Interactive radar: More rain moving across North Alabama

Behind the rain: Colder air on the way!

Gusty winds, heavy rain moving out of the Valley, chilly air returns Thursday night

Strong to severe thunderstorms moved into the Tennessee Valley early Thursday morning, prompting a few tornado warnings before producing storm damage in Franklin, Colbert and Lauderdale counties.

The line of heaviest rain is quickly pushing east through Jackson and DeKalb counties and will be out of the area after 1pm. Behind it, cloudy conditions will stick around, as well as a few lingering showers. Winds will shift directions Thursday evening (from the south to the northwest), signaling a big temperature drop on the way!

Friday and the weekend: Rain sticks around through Friday morning in the form of some spotty showers, and it gets much cooler! Friday starts in the 40s, warms to the mid-50s in the afternoon with a mostly cloudy sky. These temperatures are as much as 15 to 20 degrees cooler compared to Halloween Night and early Thursday morning! Friday would be perfect “hot chocolate” weather for Football Friday high school games as temperatures will drop into the mid-40s during halftime under a partly cloudy sky.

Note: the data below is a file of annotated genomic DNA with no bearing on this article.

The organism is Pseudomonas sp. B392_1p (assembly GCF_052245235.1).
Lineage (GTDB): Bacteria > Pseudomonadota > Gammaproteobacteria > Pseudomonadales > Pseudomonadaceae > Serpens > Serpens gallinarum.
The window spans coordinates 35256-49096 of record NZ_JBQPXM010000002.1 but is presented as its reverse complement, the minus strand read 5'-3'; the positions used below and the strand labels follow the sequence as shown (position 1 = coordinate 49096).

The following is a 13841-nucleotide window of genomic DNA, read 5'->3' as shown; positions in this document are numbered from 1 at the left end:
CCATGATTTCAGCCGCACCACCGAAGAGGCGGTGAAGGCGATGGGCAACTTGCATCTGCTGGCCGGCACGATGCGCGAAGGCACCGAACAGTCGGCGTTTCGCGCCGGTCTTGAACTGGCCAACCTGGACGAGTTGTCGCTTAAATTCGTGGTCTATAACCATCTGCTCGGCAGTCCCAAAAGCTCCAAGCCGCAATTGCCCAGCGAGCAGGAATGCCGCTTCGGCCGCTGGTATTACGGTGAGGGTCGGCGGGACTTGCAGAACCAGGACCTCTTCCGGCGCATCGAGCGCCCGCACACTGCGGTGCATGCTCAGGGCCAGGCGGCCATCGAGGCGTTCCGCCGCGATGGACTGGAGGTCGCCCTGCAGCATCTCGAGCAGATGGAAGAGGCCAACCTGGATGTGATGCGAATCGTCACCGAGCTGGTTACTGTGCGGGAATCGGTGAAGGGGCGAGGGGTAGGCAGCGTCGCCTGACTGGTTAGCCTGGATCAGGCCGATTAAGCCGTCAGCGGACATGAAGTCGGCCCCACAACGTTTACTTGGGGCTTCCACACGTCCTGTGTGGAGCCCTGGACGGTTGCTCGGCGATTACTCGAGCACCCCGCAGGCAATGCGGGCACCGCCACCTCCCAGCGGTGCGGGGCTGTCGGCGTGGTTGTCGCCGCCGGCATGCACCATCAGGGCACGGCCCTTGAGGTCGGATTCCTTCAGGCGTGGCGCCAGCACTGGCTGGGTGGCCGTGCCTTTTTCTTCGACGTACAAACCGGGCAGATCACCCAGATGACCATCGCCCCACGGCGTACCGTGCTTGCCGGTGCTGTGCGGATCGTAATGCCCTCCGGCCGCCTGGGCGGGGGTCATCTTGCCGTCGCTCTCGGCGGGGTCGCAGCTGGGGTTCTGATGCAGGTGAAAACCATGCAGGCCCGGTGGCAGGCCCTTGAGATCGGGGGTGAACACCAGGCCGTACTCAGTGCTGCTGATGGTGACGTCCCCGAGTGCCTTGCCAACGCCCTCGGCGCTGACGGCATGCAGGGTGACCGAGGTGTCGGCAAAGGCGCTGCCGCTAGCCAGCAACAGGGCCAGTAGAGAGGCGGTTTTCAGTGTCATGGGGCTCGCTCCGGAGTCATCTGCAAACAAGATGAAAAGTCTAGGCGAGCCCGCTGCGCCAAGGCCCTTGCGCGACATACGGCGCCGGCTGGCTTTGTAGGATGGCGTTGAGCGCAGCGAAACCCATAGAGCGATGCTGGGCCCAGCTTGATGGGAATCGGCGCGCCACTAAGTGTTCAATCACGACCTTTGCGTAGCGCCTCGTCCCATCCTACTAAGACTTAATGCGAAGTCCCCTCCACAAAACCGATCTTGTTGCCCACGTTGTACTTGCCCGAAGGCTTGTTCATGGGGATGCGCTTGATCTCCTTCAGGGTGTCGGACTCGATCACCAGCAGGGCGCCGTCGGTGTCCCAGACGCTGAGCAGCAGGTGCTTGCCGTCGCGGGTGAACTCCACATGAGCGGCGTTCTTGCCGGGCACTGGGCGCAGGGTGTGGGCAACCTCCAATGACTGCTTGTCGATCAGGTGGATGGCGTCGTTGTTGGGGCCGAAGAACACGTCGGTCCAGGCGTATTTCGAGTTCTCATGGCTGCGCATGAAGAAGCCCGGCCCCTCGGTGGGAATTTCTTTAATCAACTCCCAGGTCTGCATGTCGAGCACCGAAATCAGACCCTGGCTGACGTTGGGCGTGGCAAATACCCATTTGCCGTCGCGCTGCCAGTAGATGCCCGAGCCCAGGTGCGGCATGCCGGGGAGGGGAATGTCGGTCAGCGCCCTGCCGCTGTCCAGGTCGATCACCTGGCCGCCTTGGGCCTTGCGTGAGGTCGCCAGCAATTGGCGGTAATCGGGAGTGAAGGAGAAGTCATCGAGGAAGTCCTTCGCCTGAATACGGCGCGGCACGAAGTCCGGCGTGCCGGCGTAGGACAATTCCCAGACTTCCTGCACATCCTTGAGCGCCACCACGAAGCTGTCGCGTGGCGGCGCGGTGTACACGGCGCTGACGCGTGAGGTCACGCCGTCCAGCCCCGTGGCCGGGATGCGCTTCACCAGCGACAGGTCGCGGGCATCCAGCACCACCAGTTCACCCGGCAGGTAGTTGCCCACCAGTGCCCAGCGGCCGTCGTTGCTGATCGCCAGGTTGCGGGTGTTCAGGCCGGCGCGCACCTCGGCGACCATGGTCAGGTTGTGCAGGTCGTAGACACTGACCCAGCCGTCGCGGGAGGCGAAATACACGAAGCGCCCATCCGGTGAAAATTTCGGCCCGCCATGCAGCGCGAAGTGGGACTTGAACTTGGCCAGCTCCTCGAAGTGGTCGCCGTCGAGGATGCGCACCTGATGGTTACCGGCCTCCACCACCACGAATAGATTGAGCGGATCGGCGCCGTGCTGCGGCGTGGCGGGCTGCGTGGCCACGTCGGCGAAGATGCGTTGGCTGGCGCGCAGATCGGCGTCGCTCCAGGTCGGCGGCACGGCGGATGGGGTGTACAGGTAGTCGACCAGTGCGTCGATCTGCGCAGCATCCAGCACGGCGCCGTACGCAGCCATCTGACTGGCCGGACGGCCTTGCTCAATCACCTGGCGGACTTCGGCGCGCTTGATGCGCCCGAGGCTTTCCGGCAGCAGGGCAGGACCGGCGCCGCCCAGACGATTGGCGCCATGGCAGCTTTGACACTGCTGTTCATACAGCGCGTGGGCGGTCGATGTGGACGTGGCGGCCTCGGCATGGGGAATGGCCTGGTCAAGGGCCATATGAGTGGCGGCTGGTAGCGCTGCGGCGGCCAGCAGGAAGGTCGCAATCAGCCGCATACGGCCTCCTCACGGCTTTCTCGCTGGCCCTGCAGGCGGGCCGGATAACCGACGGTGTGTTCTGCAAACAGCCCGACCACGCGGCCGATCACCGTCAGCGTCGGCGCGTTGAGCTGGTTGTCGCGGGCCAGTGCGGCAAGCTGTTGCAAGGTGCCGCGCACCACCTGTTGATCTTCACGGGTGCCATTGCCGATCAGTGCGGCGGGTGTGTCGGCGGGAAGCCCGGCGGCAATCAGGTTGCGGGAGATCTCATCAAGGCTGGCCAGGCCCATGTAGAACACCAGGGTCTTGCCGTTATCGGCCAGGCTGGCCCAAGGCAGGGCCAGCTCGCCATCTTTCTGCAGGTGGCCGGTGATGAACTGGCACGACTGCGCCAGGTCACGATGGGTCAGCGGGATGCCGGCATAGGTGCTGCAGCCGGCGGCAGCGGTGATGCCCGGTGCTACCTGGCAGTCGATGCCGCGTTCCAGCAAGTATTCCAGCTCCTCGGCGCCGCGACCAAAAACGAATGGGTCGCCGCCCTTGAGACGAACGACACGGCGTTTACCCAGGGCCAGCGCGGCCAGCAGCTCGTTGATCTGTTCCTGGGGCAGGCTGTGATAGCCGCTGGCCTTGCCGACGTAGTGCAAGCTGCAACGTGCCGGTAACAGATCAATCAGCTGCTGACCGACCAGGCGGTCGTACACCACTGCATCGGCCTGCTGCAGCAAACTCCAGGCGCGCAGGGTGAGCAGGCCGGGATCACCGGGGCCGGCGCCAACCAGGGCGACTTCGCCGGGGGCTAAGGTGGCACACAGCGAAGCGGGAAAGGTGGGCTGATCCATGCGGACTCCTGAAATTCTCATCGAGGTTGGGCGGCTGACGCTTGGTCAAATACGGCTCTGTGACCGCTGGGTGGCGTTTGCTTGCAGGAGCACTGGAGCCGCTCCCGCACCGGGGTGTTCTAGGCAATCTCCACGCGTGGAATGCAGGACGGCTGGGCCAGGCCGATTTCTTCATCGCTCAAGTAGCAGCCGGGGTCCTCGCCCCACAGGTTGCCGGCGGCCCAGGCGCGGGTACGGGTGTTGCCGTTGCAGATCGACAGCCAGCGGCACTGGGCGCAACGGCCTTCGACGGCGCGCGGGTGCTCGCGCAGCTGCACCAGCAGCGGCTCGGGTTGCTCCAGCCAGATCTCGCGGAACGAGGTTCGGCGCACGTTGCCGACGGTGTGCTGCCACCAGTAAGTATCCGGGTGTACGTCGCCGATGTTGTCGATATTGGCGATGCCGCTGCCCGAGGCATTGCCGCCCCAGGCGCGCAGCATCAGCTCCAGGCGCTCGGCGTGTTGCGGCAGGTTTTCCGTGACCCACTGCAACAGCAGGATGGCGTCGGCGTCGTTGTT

Saturday and Sunday look gorgeous: morning lows in the 30s/40s and afternoon highs in the 60s.

Don’t forget to “turn back time” by setting any manual clocks backwards Saturday night: Daylight Saving Time ends and we begin Daylight Standard Time at 2am Sunday morning.

Another wave of active weather: November brings a fast-paced weather pattern just about every single year. This week’s storm system may not be a ‘big’ one for North Alabama, but November is the peak of our secondary tornado season! Another rough-looking system next week will likely produce severe weather in this part of the country (i.e. the South); however, it is going to take some time to determine the details of exactly when and where. Be aware of this risk for the Monday-Tuesday timeframe; it should turn much cooler again behind that round of storms. Click here to read more details within our forecast discussion.

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